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“When my father won the NRA National Championship in 2014, I was so proud, but along with being proud, all it did was make me more motivated. Ever since I started shooting, I wanted to win a National Championship, but after he won, it just fueled my fire more. There is a bit of father/son rivalry. It’s a lot of fun if we are shooting right next to each other at the same time. We just give each other crap about shooting a bad a shot, or shooting a lower score by a point or an X.”

“My dad started shooting when he was around 10, so he has a vast amount of knowledge compared to most people, especially me. He is always there to help whenever I have a question on anything firearm or shooting related. To this day, whenever I’m done with a match, I always talk to my dad. He always has time to listen to what I have to say.”

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September 22nd, 2019

Power User Tips for Ultrasonic Cleaning Machines

Ultrasonic Cleaning RCBS Ultrasound .308 Winchester 7.62x51 brass casings

Tumblers and walnut/corncob media are old school. These days many shooters prefer processing brass rapidly with an ultrasonic cleaning machine. When used with the proper solution, a good ultrasonic cleaning machine can quickly remove remove dust, carbon, oil, and powder residue from your cartridge brass. The ultrasonic process will clean the inside of the cases, and even the primer pockets. Tumbling works well too, but for really dirty brass, ultrasonic cleaning may be a wise choice.

READ FULL UltimateReloader.com Article on Ultrasonic Case Cleaning.

Our friend Gavin Gear recently put an RCBS Ultrasonic cleaning machine through its paces using RCBS Ultrasonic Case Cleaning Solution (RCBS #87058). To provide a real challenge, Gavin used some very dull and greasy milsurp brass: “I bought a huge lot of military once-fired 7.52x51mm brass (fired in a machine gun) that I’ve been slowly prepping for my DPMS LR-308B AR-10 style rifle. Some of this brass was fully prepped (sized/de-primed, trimmed, case mouths chamfered, primer pockets reamed) but it was gunked up with lube and looking dingy.”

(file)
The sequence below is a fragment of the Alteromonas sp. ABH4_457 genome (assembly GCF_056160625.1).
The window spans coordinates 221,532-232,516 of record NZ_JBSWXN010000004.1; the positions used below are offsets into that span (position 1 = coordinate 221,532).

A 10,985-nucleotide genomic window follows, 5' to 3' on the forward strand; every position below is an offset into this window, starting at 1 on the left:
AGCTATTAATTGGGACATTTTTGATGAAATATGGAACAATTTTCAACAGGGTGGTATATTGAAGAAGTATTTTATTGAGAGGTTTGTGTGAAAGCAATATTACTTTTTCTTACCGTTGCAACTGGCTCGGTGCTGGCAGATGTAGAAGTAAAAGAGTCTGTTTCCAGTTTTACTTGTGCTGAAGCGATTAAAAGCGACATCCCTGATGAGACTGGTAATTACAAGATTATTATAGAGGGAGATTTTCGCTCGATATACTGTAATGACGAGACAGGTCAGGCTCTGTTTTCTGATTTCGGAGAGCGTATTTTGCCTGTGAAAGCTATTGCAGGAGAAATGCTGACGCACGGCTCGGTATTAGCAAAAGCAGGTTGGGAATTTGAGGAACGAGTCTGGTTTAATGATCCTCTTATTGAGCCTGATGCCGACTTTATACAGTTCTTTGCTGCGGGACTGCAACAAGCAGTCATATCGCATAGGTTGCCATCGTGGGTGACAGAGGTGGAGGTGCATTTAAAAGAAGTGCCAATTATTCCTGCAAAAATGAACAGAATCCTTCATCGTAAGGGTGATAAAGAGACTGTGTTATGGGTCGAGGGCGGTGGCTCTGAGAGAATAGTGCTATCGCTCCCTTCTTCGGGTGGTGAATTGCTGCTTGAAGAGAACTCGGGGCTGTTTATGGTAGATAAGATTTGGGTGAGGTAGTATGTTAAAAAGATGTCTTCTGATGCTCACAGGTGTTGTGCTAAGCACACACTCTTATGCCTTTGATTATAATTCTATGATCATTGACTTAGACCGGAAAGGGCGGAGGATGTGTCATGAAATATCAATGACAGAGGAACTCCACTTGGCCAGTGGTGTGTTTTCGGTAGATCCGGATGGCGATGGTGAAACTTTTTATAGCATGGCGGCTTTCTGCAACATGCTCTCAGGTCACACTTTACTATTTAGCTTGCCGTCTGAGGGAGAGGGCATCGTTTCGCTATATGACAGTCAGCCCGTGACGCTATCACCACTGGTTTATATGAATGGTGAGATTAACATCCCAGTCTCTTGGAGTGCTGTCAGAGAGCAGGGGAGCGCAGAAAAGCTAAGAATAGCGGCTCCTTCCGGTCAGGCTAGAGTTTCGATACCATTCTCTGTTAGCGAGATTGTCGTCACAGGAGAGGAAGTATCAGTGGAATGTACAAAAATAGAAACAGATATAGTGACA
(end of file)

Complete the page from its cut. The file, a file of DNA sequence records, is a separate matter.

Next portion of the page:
UltimateReloader.com Case Cleaning Video (7.5 minutes):

Gavin describes the cleaning exercise step-by-step on UltimateReloader.com. Read Gavin’s Cartridge Cleaning Article to learn how he mixed the solution, activated the heater, and cycled the machine for 30 minutes. As you can see in the video above, the results were impressive. If you have never cleaned brass with ultrasound before, you should definitely watch Gavin’s 7.5-minute video — it provides many useful tips and shows the cleaning operation in progress from start to finish.


The latest Gen2 RCBS ultrasonic cleaning machine has a large 6.3-quart capacity. That’s nearly 100 percent larger than the first generation machine in Gavin’s video. The Gen2 machine features a second ceramic heater and transducer to better clean brass cases and firearm parts. The LED is easily programmable, and the timer can be set for up to 30 minutes of cleaning. The $380.00 Gen2 RCBS ultrasonic machine qualifies for a $40 RCBS Rebate now through the end of September 2019.

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September 18th, 2019

Too Fast or Too Slow — What’s Your Optimal Twist Rate?

Glen Zediker Twist Rate .223 Rem Barrel Top Grade Ammo Midsouth
Here’s an extreme range of .224-Caliber bullets: 35gr varmint bullet and 90gr match bullet. Of course, along with bullet length/design, you need to consider MV when choosing twist rate.

Even with the same caliber (and same bullet weight), different bullet types may require different rates of spin to stabilize properly. The bullet’s initial spin rate (RPM) is a function of the bullet’s muzzle velocity and the spin imparted by the rifling in the barrel. You want to ensure your bullet is stable throughout flight. It is better to have too much spin than too little, according to many ballistics experts, including Bryan Litz of Applied Ballistics. Glen Zediker has some basic tips concerning barrel twist rates and bullet stability. These come from his latest book, Top Grade Ammo.

Choosing the Right Twist Rate
I’d always rather have a twist too fast than not fast enough. Generally… I recommend erring toward the faster side of a barrel twist decision. 1:8″ twist is becoming a “new standard” for .224 caliber, replacing 1:9″ in the process. The reason is that new bullets tend to be bigger rather than smaller. Don’t let a too-slow twist limit your capacity to [achieve] better long-range performance.